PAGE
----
Going Upstream Against Inflammation: Samantha Truex on The Long Run

Today’s guest on The Long Run is Samantha Truex.

Samantha is the CEO of Waltham, Mass.-based Upstream Bio.

Samantha Truex, CEO, Upstream Bio

Upstream came out of stealth mode with a $200 million Series A financing in June. It’s a big investment in an antibody aimed at the TSLP receptor. It’s a cytokine – an inflammatory protein – that sits at the top of what scientists call an inflammatory cascade.

The idea is that if you can inhibit TSLP, then it won’t trigger a whole bunch of other cytokines such as IL-4, IL-5, IL-13, IL-17 and more. If you can keep the body from overproducing a wild storm of all those inflammatory proteins, then scientists think you might make a pretty big difference against a range of inflammatory diseases – including severe asthma.

Upstream isn’t the only company working on this target. AstraZeneca won FDA approval in December 2021 for an antibody aimed at the TSLP ligand. That drug, Tezepelumab, is cleared for severe asthma. Upstream seeks to build on that success. Upstream’s lead drug candidate was in-licensed from Astellas Pharma, has already been through extensive preclinical testing, and is being assessed in a Phase 1b trial in asthma patients that’s currently enrolling.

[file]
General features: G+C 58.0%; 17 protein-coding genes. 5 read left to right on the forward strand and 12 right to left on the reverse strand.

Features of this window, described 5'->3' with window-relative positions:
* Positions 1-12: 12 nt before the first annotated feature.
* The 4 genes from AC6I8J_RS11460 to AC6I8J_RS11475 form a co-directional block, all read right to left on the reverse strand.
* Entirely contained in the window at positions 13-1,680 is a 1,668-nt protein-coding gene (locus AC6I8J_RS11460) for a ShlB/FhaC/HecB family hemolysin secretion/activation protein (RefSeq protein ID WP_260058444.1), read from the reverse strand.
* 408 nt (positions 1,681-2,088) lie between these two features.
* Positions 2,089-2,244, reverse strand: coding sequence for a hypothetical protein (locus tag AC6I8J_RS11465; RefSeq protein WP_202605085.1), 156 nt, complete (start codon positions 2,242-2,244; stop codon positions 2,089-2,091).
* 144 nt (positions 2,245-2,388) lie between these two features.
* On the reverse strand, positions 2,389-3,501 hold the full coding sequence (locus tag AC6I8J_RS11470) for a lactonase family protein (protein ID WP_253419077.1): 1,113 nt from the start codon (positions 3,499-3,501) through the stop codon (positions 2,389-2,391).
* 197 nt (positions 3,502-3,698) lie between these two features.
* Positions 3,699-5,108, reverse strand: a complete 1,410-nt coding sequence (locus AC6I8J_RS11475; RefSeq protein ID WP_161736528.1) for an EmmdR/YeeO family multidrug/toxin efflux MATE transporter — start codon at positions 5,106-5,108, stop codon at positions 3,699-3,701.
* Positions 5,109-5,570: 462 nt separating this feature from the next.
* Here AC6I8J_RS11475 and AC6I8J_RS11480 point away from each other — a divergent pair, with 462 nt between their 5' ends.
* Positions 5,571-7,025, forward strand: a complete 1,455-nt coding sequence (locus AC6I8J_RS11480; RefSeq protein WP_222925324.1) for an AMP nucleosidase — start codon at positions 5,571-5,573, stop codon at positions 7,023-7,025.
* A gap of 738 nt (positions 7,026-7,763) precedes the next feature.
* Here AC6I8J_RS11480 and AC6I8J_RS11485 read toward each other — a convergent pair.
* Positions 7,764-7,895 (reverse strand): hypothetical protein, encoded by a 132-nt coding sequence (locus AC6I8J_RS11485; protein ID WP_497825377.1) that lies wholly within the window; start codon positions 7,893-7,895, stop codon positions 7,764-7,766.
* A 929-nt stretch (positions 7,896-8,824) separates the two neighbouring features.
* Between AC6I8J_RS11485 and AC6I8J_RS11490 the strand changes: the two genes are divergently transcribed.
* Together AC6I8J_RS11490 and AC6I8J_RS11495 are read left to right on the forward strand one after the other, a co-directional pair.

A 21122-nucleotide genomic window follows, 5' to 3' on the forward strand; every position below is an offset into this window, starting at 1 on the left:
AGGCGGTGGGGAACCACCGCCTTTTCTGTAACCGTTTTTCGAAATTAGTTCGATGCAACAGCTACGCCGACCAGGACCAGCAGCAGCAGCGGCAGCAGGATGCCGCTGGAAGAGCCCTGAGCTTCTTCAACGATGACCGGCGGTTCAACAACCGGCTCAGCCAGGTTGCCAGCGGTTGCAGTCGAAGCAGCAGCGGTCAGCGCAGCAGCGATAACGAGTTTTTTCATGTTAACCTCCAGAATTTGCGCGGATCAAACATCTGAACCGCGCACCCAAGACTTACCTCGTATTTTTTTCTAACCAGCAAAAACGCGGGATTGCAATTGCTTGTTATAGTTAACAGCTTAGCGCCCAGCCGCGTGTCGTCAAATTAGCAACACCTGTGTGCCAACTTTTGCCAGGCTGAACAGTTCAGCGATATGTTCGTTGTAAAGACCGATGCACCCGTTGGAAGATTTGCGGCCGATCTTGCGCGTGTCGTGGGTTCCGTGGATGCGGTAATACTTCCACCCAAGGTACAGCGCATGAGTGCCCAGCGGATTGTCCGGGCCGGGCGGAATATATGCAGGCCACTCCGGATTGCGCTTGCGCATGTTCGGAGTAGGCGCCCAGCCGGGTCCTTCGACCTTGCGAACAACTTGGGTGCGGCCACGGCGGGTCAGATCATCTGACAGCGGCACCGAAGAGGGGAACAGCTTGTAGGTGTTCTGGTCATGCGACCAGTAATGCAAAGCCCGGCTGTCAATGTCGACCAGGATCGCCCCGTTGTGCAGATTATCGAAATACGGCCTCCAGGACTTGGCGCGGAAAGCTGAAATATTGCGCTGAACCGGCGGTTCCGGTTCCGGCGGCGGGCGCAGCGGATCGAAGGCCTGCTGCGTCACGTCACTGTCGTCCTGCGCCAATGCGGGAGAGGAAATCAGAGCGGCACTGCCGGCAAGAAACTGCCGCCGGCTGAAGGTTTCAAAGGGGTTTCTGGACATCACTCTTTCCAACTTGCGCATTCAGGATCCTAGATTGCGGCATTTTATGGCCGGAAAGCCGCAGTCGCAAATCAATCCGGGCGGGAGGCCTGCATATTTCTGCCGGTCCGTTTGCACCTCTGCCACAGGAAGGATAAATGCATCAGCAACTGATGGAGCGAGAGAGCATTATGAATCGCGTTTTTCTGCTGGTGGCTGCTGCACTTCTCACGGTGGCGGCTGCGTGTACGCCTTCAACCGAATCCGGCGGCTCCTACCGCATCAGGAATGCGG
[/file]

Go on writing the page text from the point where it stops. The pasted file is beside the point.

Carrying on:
This is a big opportunity, from a commercial perspective and for patients. About 2 million people in the US have severe asthma, and about 30 million worldwide.

Samantha comes to this moment with a wide range of experiences, much of it in business development. She worked at a couple of the early pillars of the Boston biotech community, Genzyme and Biogen. She joined a startup, Padlock Therapeutics, that was acquired by Bristol-Myers Squibb. Her first stint as a startup CEO didn’t end the way everyone hoped it would, but it was a learning experience that opened the door for what she’s doing now.

Now before we get started, a word from the sponsor of The Long Run.

Calgary is home to more than 120 life sciences companies, from emerging startups to established firms. With this critical mass of research, technical talent and expertise, the city is an active hub for life sciences innovation.

Technologies homegrown in Calgary are changing the face of healthcare. Syantra is revolutionizing breast cancer detection using artificial intelligence-derived algorithms. NanoTess is harnessing the power of nanotechnology to tackle chronic wounds and skin conditions. And this is only the beginning. Calgary’s life sciences sector is projected to spend $428 million on digital transformation by 2024.

If you’re a bright mind or bright company solving global health challenges, Calgary is the place for you. 

Take a closer look at why at calgarylifesciences.com

Now, please join me and Samantha Truex on The Long Run.